Sex and drugs and blank verse
— Soumitro Das / August 18, 2008
The Genealogy of the Beats goes right back to the Romantics, with their “falling and dying” and funereal odes to creatures with wings. But in more concrete terms – in terms readily understood by those who were looking for a way out of bourgeois reason (the word ‘bourgeois’ here used in the broader non Marxist sense of the word, as a culture, as a posture of the mind, as an embedment in institutions that serve neither the true nor the beautiful, that seek only to satisfy the majority and enhance gregariousness) – in terms that are both artistic and intellectual at the same time, the Beats would trace their ancestry back to Baudelaire, Rimbaud, Lautreamont and Mallarme, to the beginnings of the European avant-garde.
The word itself comes from Jazz slang for ‘tired’, ‘broken down’, ‘dead beat’ and along with the word came also attitudes and habits, cocking a snook at the world, wearing dark glasses and consuming drugs in significant quantities. The European avant-garde, construed as a movement against bourgeois rationality, took shape and form, first with the Dadaists (“Dada means nothing”, as Tristan Tzara said, avoiding thus the tissue of lies and half-truths that makes up the substance of all merely political revolutions). And then there were the Surrealists, a more ample wave of cultural dissent, buoyed up by practices as esoteric as automatic writing as an instrument to explode the subconscious in public spaces hitherto occupied by socialists and mendicants and soothsayers.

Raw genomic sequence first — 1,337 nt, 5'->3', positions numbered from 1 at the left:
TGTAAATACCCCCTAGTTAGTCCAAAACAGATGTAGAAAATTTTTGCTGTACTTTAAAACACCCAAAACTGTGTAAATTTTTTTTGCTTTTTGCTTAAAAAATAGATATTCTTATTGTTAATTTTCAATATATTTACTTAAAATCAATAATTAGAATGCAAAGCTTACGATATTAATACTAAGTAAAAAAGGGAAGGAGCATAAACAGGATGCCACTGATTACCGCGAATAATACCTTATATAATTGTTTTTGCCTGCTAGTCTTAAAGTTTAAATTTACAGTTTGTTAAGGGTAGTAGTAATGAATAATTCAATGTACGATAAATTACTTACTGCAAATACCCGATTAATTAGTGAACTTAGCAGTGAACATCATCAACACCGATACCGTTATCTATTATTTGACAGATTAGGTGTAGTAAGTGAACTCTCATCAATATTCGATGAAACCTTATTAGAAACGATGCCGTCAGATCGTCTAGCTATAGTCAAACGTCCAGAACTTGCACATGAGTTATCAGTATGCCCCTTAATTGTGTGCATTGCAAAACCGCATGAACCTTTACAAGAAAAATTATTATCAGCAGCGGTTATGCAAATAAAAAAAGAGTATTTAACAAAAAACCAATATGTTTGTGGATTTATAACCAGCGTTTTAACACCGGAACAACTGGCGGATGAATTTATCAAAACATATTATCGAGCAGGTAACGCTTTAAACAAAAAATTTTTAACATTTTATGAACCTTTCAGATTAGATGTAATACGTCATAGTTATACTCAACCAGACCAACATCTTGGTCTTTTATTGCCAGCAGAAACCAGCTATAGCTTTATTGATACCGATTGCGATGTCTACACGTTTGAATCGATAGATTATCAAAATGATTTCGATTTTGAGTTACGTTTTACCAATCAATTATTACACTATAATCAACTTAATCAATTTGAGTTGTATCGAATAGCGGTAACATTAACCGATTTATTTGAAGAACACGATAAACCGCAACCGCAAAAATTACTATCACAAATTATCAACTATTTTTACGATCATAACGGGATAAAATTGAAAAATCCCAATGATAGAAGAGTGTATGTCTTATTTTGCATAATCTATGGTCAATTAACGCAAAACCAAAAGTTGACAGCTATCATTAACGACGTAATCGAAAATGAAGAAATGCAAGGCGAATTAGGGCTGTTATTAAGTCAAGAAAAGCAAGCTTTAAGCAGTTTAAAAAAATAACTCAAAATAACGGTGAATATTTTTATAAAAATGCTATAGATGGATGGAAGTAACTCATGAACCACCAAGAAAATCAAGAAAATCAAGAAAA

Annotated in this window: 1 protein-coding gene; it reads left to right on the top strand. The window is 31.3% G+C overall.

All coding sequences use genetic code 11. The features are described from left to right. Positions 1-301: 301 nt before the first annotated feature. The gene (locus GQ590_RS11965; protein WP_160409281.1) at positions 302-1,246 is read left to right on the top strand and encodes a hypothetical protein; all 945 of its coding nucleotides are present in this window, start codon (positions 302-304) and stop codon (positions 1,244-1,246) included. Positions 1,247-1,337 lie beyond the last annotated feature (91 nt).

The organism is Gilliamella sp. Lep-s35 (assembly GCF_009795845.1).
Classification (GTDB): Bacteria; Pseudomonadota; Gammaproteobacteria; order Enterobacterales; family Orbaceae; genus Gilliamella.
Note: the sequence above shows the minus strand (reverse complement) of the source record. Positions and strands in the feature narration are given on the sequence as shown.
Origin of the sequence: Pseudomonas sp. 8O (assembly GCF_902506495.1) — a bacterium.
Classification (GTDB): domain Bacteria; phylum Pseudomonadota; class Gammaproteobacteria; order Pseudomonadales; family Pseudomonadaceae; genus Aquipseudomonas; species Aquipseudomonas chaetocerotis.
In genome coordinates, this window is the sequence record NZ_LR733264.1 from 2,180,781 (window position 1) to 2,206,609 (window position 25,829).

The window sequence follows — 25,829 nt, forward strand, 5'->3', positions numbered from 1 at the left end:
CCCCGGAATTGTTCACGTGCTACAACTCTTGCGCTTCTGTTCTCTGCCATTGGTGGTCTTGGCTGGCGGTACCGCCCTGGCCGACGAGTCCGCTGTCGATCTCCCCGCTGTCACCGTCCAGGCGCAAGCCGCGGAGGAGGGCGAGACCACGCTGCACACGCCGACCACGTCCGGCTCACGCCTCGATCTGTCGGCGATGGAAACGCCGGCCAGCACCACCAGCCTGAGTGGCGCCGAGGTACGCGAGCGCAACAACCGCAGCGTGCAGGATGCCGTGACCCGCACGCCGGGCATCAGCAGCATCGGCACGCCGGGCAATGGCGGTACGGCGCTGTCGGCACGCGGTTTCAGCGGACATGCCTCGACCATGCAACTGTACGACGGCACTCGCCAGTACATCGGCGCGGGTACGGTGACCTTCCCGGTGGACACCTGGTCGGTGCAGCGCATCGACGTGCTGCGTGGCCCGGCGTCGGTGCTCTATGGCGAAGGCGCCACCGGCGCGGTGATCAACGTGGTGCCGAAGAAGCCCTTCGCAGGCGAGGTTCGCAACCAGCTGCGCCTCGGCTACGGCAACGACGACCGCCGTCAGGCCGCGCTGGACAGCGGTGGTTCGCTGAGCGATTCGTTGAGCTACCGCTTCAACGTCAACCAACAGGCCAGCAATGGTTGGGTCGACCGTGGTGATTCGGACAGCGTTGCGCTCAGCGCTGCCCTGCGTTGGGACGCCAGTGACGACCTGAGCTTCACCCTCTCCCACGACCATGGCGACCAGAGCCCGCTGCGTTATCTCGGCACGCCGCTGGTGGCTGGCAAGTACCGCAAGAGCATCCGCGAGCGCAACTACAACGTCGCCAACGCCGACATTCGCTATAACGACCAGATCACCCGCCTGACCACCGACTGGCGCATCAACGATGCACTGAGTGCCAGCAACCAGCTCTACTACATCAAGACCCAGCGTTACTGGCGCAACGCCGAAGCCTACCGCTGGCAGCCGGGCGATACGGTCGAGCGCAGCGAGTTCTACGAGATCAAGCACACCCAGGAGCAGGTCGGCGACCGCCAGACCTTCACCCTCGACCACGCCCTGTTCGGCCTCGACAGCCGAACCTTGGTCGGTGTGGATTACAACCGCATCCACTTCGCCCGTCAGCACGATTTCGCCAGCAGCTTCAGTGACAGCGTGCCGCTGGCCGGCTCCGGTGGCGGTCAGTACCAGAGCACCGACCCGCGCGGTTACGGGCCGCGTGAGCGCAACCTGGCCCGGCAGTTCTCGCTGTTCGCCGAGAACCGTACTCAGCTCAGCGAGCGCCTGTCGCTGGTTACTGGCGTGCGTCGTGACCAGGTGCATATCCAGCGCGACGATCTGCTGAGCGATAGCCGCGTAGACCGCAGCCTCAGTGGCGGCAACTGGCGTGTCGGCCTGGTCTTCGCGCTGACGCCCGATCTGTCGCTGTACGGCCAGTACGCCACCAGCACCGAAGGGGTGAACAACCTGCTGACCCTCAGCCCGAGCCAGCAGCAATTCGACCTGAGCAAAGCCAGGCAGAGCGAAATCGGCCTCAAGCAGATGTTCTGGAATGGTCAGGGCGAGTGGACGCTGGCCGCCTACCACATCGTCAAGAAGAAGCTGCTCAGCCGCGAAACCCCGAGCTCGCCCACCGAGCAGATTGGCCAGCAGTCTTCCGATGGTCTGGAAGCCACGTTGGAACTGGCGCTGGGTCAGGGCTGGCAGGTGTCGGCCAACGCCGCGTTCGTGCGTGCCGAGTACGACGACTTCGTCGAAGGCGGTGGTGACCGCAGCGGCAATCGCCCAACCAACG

But Andre Breton, the Surrealist supremo – the way Bal Thackeray is the Shiv Sena supremo made the cardinal error of owing surrealist allegiance to the Soviet revolution. Fortunately for the avant garde, there was Artaud with his “dental architecture of being”, immersed deep in peyot1 and heroin, who raised the banner of revolt and people like Joyce and Beckett too stayed away from the Surrealist party All this meant nothing in the United States, except in music. The rock’n’rollers of the 60s and 70s are the true inheritors of the avant-garde legacy in America. Elvis Presley was more of a revolutionary than Norman Mailer or Arthur Miller But this was, of course, not known to William Burroughs, Jack Kerouac, Allen Ginsberg, Gregory Corso, Gary Snyder and Joanne Kyger who were the founding fathers of Beat, with Allen Ginsberg as the “centralbugababoo”.
A girl called Hope swirled around them, gave her beauty to whoever asked for it, and then disappeared from a place called Calcutta, never to be found again.
Renunciation of the world is an idea that the Beats did not find entirely alien. To experiment with life is also to give up on its conventions and customs, its hopes and its despairs, to renounce, indeed, any hope of reward, excepting the blinding hallucinations brought forth by LSD.
So for the Beats, the Orient was not a metaphor’; it was a concrete possibility of escape. And so it was that in the December of 1961, Allen Ginsberg and his lover Peter Orlovsky (whose brother had been stabbed by his mother in full view of the police and the voting public), made their way to India.
Out of all the places they visited, Calcutta was the one that most resonated with their own aspirations.
Here, they met poets, Shakti Chattopadhyay and Sunil Gangopadhyay mainly, who were not unlike themselves, ready to challenge established cadences, ready to construct a platform for those in delirium, but who would not touch drugs or homosexuality Here, too, Ginsberg met Ashoke Fakir, who introduced them to Nimto1a cremation ghat, with its stoned sadhus now nestling in the lap of cosmic poetry exuding out of inner-exiled Bengali and American poets. One of the saints tells Ginsberg that he should begin by accepting Blake as his Guru.
Deborah Baker, tells the story of the Beats as it should be told – with passion and verve.
(Soumitro Das is a Kolkata-based writer)